Going to the doctor can be an ordeal for children. Yes, there’s the fear of the unknown, but doctors are also people who come in between the parent-child bond, which can lead to intense feelings of anxiety in the child. When I first got my children through foster care, my daughter was seeing a physician weekly due to concerns of failure to thrive. She was absolutely traumatized because she was pulled from everything she knew and then was being taken to a doctor who was a stranger, with a caseworker who she rarely and her biological parents. Needless to say, it was rough. After the the first few weeks of the caseworker taking her, she finally showed signs of weight gain and they backed off of the weekly doctor visits. After a few weeks, I had to take her to an urgent care and I could see the anxiety and distress that she was feeling. I comforted her and tried to make her understand that they weren’t going to hurt and I was right there but it was so difficult.
As a parent, watching these emotions unfold can be a challenging experience. You don’t want your child to feel bad, but at the same time, you recognize the importance of medical care. So what can you do?
It turns out that there are quite many strategies that you can employ to make your child feel better about visiting the doctors or undergoing some kind of surgery, like a tonsillectomy. Here’s how you can help.
Now, five years later we go to the doctor and have smiles like this. Makes my heart happy!!
Make It Clear Why You’re Going To The Doctor
One of the main fears that children have about doctors is the fear of the unknown. They pick up all sorts of scary things from the culture, like needles, scalpels, and open heart surgery. But the chances are that the child won’t have to undergo anything gruesome. And even if they do, it’s the job of the parent to sell the procedure as much as possible. Point out that they won’t experience, any pain, that you’ll be with them the whole time, and that it’ll make them feel better.
Process Underlying Feelings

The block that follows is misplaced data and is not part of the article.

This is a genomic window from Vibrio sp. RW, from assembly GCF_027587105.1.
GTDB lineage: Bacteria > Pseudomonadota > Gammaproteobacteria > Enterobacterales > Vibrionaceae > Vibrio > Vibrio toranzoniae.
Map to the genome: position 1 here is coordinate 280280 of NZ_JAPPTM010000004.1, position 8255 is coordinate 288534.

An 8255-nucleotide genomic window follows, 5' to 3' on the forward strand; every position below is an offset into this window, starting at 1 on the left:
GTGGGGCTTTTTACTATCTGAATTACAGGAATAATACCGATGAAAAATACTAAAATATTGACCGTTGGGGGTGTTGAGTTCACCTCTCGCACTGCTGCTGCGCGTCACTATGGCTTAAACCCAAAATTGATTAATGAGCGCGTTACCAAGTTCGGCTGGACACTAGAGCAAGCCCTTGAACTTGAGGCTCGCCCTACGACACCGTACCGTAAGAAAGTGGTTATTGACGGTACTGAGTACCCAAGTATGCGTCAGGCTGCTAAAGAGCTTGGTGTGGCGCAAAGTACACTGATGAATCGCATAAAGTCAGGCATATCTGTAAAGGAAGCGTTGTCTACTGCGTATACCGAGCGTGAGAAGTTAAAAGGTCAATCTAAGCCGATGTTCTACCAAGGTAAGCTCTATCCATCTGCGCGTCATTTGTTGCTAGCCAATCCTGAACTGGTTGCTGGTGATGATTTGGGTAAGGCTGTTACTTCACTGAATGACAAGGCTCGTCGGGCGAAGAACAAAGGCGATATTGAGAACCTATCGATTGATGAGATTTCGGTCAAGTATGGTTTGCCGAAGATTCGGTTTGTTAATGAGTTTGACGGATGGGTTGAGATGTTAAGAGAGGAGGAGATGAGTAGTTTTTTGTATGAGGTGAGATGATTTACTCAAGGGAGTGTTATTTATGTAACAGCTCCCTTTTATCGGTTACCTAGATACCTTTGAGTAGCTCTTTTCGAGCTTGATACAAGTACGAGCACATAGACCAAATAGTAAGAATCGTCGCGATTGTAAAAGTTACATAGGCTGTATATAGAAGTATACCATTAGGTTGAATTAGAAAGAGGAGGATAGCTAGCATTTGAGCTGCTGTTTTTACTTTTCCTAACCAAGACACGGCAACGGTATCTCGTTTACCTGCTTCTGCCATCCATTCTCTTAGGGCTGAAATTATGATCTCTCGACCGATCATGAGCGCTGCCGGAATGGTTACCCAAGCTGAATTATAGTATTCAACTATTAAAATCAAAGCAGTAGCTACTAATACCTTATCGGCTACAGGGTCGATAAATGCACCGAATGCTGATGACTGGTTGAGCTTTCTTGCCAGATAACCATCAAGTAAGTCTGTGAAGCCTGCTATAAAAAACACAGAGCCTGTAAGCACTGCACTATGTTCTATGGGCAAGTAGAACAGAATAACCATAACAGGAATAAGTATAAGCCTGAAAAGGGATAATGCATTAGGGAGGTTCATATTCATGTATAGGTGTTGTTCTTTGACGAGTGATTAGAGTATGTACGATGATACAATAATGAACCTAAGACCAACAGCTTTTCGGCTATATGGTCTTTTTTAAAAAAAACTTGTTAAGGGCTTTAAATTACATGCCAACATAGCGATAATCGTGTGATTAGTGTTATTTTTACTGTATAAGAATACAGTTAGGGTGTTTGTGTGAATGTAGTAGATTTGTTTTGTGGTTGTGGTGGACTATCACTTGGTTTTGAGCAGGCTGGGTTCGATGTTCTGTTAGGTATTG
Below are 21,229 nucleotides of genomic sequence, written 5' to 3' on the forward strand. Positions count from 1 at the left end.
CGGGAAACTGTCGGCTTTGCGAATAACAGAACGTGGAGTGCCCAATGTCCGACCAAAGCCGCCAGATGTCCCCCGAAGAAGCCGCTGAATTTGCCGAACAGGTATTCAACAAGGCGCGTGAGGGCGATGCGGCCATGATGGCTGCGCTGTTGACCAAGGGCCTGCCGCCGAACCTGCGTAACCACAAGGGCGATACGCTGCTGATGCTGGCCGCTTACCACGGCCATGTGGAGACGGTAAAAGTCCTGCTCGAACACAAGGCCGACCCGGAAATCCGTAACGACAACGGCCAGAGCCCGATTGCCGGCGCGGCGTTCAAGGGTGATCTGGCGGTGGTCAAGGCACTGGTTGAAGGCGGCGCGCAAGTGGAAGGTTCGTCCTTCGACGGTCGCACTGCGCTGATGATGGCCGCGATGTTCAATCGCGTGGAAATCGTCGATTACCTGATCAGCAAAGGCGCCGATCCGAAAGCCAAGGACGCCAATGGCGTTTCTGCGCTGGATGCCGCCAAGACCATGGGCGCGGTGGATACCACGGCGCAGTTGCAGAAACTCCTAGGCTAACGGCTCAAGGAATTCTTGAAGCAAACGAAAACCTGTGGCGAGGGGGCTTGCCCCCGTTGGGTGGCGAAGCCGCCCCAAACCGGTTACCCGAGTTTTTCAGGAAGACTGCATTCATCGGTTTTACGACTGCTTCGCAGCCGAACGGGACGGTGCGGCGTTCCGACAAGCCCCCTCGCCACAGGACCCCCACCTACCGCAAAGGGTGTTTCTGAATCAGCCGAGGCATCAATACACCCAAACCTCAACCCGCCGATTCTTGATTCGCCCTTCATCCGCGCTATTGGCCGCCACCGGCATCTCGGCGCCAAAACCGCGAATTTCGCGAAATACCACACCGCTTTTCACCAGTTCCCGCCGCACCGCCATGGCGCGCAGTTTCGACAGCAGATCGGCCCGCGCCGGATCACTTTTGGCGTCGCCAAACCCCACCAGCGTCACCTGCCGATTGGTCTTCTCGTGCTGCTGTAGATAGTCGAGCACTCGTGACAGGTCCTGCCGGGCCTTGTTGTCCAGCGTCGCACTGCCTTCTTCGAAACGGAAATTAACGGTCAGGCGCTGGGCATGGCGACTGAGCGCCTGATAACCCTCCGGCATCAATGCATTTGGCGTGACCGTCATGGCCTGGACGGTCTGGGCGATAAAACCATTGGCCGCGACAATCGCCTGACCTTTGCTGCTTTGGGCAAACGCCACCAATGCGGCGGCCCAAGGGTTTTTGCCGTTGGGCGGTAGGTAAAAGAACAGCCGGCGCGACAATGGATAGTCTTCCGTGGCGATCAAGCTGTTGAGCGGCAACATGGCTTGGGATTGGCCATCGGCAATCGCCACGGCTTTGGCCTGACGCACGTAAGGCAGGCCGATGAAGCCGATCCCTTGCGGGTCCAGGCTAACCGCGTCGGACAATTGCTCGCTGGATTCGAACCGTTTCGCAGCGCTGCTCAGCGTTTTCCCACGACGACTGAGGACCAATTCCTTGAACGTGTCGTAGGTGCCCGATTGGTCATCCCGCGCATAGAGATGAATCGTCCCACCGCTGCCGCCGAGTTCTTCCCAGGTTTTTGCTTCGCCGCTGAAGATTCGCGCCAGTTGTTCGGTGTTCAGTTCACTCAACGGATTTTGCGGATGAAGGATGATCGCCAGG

Most of the time children feel scared about going to the doctors. Rather than brush these feelings under the rug, hoping that they will go away, it’s usually a better policy to deal with them in the open.
As a first step, try to get your child to vocalize how they feel. Most of the time, you’ll discover that they are experiencing a combination of fear and anxiety. The next step is to try to make the doctor’s office a positive experience. For instance, you could talk about how lucky you are to be able to go to a person who has the expertise to make you well. People didn’t always have that throughout history, and some people in some countries still don’t have that.
You can talk about the people your child knows who got better after going to the doctors. Talk about all the people who got better from infections or broken limbs. And, if all else fails remind them that if all else fails they can get a lollipop when they leave. That always works for us! 🙂
Talk About How Bad They Feel Now They Are Sick
Children don’t want to be sick. Parents, therefore, can leverage this to encourage them to see doctors more positively. You could point out how much better they will feel once they’ve had treatment, or better yet, get them to imagine it.
The important part is to remind your child that you’ll be there to share their fears at all points during the meeting with the doctor. You can even model going to the doctor for them, showing them that you’re not scared, and so they don’t have to be either.
Finally, choosing the right doctor can make a big difference. The appearance and manner of the doctor can have a profound influence on how your child feels.